Probabilism is a Scholastic discussion of conscience beginning in the sixteenth century and lasting over four hundred years. To tackle historical issues in normative ethics, the participants had to work out a general "metaethical" theory relating epistemic and deontic logics, the logics of knowledge and virtue. May I act if I am unsure that I may? How, when I am in doubt, can I acquire the critical mass of rationality that virtue demands? The normative aspect of the controversy has (...)
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  25. Brian Skyrms (1994). Convergence in Radical Probabilism. PSA: Proceedings of the Biennial Meeting of the Philosophy of Science Association 1994:349 - 353.score: 12.0
    It is shown how martingale convergence theorems apply to coherent belief change in radical probabilist epistemology.
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  26. Daniel Schwartz (2013). Probabilism, Just War and Sovereing Supremacy in the Work of Gabriel Vazquez. History of Political Thought 34 (2):177-194.score: 12.0
    Proponents of probabilism argued that 'when an opinion is probable it may be followed even when the contrary opinion is more probable'. Gabriel Vazquez (1549-1604) was the first Jesuit theologian to defend and expand this doctrine. The prevalent theory of sovereignty at the time held that: (1) when sovereigns are victims of wrongs, they take on the role of international judges (thus just wars are just punishments); and (2) the sovereign need not stand before the judgment of any other (...)
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  27. Nicholas Maxwell (2004). Does Probabilism Solve the Great Quantum Mystery? Theoria 19 (3):321-336.score: 10.0
    What sort of entities are electrons, photons and atoms given their wave-like and particle-like properties? Is nature fundamentally deterministic or probabilistic? Orthodox quantum theory (OQT) evades answering these two basic questions by being a theory about the results of performing measurements on quantum systems. But this evasion results in OQT being a seriously defective theory. A rival, somewhat ignored strategy is to conjecture that the quantum domain is fundamentally probabilistic. This means quantum entities, interacting with one another probabilistically, must differ (...)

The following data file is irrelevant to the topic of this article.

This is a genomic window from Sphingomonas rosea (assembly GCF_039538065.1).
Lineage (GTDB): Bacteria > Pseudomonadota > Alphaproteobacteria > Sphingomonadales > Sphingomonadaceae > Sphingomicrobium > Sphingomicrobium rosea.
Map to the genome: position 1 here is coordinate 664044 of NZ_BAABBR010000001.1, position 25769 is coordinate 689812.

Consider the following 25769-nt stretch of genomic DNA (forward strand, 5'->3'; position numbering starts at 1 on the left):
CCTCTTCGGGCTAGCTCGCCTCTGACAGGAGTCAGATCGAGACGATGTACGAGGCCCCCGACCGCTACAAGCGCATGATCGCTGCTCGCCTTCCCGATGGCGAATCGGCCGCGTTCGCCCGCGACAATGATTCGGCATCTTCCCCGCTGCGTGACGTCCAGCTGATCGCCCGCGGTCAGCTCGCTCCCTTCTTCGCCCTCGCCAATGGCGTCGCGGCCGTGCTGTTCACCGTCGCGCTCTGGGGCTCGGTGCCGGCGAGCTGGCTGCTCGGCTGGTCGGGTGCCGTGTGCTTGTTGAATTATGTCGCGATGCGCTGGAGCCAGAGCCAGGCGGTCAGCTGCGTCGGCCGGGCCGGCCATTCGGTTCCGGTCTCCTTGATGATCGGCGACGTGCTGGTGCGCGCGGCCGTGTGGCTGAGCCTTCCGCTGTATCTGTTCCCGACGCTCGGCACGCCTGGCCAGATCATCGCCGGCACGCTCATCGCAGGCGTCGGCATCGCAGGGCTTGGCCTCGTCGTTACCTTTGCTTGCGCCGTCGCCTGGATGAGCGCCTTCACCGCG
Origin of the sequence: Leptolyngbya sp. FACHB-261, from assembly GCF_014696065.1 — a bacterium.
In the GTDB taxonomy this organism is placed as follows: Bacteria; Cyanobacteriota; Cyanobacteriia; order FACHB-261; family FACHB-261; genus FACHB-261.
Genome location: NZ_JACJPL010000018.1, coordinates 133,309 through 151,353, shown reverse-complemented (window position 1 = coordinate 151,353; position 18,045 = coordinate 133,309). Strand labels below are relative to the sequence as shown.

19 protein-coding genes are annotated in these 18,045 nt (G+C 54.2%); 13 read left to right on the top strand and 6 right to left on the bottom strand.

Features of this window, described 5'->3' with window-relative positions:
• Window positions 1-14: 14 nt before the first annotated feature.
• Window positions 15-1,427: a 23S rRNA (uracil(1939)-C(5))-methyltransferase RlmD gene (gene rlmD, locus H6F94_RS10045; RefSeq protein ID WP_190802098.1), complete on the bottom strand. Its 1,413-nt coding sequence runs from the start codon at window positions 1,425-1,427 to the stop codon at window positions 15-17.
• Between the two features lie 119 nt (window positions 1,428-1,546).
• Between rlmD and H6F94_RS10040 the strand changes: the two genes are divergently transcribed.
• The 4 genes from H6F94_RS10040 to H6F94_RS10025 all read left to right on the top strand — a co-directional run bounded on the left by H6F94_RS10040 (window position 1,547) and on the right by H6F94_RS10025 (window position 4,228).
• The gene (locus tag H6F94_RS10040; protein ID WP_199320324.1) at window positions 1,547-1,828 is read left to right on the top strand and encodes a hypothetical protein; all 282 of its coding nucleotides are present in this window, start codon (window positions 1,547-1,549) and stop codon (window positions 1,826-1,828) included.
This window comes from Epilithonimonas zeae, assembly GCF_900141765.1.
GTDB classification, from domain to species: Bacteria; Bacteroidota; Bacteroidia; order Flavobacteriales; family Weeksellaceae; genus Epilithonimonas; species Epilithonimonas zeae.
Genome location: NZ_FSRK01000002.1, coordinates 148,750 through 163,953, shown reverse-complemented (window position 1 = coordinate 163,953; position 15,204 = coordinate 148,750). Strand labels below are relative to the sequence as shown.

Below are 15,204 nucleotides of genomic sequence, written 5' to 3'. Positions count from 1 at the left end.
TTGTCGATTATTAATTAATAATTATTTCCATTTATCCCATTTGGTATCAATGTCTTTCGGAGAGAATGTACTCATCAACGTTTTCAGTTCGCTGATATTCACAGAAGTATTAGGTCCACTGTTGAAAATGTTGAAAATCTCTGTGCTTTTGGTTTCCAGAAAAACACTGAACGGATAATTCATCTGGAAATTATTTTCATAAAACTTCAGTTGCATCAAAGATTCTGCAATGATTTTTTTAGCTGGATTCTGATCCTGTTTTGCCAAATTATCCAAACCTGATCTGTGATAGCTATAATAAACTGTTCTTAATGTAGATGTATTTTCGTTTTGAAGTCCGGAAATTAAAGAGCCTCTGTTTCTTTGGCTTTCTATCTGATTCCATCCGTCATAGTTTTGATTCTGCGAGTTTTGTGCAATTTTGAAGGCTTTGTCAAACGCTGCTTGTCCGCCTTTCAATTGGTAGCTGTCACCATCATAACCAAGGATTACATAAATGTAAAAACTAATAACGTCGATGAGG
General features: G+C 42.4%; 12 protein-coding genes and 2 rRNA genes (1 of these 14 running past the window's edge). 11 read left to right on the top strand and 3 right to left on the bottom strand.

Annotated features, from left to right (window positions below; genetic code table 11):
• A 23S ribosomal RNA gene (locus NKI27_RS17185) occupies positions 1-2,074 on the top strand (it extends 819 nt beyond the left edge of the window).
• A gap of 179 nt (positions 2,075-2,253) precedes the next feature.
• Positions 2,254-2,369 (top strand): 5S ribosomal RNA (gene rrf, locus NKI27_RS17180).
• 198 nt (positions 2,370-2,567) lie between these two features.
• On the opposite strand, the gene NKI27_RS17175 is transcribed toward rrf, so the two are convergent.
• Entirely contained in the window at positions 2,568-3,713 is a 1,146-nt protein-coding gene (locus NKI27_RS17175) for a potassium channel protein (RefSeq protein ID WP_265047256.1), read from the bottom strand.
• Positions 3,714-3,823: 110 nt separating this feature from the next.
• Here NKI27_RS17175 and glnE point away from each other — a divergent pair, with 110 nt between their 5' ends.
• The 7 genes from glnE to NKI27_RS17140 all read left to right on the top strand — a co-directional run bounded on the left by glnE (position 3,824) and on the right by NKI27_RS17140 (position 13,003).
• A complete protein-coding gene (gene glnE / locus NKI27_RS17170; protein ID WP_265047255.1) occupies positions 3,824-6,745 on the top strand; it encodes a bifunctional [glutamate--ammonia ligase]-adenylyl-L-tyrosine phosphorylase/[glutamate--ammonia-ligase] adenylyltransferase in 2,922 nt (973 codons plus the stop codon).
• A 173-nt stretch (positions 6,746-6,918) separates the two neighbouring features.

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  28. David Christensen (2001). Preference-Based Arguments for Probabilism. Philosophy of Science 68 (3):356-376.score: 10.0
    Both Representation Theorem Arguments and Dutch Book Arguments support taking probabilistic coherence as an epistemic norm. Both depend on connecting beliefs to preferences, which are not clearly within the epistemic domain. Moreover, these connections are standardly grounded in questionable definitional/metaphysical claims. The paper argues that these definitional/metaphysical claims are insupportable. It offers a way of reconceiving Representation Theorem arguments which avoids the untenable premises. It then develops a parallel approach to Dutch Book Arguments, and compares the results. In each case (...)
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  29. Seth Yalcin (forthcoming). Context Probabilism. In M. Aloni (ed.), 18th Amsterdam Colloquium. Springer.score: 10.0
    We investigate a basic probabilistic dynamic semantics for a fragment containing conditionals, probability operators, modals, and attitude verbs, with the aim of shedding light on the prospects for adding probabilistic structure to models of the conversational common ground.
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  30. Nicholas Maxwell (1993). On Relativity Theory and Openness of the Future. Philosophy of Science 60 (2):341-348.score: 9.0
    In a recent paper, Howard Stein makes a number of criticisms of an earlier paper of mine ('Are Probabilism and Special Relativity Incompatible?', Phil. Sci., 1985), which explored the question of whether the idea that the future is genuinely 'open' in a probabilistic universe is compatible with special relativity. I disagree with almost all of Stein's criticisms.
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  31. Richard Pettigrew (2012). Accuracy, Chance, and the Principal Principle. Philosophical Review 121 (2):241-275.score: 9.0
    In ‘A Non-Pragmatic Vindication of Probabilism’, Jim Joyce attempts to ‘depragmatize’ de Finetti’s prevision argument for the claim that our partial beliefs ought to satisfy the axioms of probability calculus. In this paper, I adapt Joyce’s argument to give a non-pragmatic vindication of various versions of David Lewis’ Principal Principle, such as the version based on Isaac Levi's account of admissibility, Michael Thau and Ned Hall's New Principle, and Jenann Ismael's Generalized Principal Principle. Joyce enumerates properties that must be (...)
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  32. Daniel Simberloff (1980). A Succession of Paradigms in Ecology: Essentialism to Materialism and Probabilism. Synthese 43 (1):3 - 39.score: 9.0
  33. Branden Fitelson & Lara Buchak, Separability Assumptions in Scoring-Rule-Based Arguments for Probabilism.score: 9.0